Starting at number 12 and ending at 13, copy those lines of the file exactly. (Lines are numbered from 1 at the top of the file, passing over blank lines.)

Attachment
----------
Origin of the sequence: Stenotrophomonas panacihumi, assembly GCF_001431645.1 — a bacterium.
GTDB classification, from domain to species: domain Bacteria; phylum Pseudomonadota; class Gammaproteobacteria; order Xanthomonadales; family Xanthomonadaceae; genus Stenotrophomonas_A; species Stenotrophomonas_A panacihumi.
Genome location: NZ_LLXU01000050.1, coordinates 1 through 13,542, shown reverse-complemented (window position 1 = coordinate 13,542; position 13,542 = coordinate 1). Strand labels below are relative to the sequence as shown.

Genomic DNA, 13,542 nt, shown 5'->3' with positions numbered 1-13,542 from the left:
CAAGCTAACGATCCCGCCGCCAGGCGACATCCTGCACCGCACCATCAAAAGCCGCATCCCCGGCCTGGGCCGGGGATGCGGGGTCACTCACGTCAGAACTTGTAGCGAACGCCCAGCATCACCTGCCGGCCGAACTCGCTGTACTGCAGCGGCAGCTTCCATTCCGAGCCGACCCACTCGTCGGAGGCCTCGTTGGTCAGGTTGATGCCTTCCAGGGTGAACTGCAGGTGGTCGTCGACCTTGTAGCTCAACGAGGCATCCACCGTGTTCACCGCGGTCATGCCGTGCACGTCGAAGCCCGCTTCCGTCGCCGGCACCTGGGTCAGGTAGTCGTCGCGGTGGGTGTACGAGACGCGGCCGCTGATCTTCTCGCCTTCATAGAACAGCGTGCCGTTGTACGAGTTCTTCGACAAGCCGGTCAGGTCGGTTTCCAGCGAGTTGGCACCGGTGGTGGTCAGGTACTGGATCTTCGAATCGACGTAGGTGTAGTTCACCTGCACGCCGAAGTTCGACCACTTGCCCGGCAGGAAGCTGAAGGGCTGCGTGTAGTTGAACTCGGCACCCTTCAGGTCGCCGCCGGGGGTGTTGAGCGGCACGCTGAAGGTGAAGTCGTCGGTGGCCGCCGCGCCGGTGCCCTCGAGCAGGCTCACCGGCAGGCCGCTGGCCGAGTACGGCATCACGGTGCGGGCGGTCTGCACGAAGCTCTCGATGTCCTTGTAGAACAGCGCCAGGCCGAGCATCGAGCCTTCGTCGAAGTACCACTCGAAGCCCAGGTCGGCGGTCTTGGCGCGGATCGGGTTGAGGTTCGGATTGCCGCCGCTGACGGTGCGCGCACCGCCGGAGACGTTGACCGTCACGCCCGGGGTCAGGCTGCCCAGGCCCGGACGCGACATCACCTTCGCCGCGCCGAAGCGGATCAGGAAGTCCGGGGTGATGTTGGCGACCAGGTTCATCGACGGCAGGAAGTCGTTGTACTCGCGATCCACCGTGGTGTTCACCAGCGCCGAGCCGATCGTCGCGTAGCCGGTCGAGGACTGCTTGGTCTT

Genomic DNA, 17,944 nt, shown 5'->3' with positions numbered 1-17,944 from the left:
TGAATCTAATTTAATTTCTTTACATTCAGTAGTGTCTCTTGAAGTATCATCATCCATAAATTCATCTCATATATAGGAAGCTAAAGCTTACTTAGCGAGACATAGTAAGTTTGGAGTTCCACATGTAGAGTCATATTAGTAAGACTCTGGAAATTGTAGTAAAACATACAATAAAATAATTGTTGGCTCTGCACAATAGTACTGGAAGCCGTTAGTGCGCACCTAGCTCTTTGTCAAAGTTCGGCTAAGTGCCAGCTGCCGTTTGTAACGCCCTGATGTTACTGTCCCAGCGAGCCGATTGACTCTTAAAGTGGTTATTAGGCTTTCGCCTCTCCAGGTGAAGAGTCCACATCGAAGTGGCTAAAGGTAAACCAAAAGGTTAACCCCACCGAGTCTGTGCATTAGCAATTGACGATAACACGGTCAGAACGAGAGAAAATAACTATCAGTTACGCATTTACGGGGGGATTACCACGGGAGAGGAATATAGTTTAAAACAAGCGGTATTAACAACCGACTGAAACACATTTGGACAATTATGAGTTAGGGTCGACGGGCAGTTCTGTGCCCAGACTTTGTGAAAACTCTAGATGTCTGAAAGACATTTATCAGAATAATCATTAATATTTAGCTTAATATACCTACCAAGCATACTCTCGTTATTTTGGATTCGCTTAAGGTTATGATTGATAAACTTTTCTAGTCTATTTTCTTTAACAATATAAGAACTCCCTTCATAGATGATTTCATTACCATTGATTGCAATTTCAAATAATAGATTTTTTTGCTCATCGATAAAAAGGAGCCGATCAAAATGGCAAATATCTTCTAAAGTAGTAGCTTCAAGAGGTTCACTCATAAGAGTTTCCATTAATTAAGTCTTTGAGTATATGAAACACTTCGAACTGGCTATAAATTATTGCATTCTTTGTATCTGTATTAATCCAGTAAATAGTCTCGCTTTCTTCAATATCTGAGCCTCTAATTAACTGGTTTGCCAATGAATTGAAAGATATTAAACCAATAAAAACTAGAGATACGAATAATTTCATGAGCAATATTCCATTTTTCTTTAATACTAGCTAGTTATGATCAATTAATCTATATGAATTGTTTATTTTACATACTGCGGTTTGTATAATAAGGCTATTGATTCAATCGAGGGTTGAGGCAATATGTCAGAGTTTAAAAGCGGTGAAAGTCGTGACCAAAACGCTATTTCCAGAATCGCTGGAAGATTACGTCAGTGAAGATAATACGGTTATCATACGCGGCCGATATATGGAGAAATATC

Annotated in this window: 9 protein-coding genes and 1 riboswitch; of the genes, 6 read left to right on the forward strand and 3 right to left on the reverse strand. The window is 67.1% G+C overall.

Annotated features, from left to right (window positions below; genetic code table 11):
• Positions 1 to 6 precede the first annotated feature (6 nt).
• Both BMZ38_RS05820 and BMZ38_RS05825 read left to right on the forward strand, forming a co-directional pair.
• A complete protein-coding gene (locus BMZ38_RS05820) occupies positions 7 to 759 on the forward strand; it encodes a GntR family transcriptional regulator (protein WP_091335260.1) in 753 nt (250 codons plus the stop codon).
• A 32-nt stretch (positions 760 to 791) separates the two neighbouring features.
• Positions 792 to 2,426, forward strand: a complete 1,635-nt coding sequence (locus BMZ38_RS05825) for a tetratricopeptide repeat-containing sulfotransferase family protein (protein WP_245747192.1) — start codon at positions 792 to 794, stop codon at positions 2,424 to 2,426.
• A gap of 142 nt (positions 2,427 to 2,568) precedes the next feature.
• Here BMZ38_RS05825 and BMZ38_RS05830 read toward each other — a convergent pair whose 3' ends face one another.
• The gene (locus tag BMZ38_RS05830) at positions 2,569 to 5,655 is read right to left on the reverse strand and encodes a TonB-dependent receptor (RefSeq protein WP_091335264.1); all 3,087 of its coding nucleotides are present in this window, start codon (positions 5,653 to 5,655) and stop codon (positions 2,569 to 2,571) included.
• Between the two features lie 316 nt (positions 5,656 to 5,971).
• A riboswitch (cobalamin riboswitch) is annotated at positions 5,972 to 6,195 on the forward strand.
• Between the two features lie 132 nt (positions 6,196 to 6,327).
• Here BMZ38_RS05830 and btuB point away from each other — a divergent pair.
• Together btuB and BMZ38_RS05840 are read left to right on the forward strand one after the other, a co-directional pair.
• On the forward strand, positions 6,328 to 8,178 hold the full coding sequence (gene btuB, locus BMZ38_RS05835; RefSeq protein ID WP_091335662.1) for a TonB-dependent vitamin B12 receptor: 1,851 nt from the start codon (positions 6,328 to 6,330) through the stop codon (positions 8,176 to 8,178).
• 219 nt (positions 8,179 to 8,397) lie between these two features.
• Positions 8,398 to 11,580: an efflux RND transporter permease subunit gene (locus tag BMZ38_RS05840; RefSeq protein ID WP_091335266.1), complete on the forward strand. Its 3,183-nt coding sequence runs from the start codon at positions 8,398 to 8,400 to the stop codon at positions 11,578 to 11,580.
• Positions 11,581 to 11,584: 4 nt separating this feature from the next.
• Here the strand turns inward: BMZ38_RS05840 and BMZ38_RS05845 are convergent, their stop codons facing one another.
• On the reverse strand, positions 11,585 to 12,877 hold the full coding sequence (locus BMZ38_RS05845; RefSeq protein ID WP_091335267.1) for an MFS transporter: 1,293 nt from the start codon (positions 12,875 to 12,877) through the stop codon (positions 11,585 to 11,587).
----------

• A complete protein-coding gene (locus BMZ38_RS05820) occupies positions 7 to 759 on the forward strand; it encodes a GntR family transcriptional regulator (protein WP_091335260.1) in 753 nt (250 codons plus the stop codon).
• A 32-nt stretch (positions 760 to 791) separates the two neighbouring features.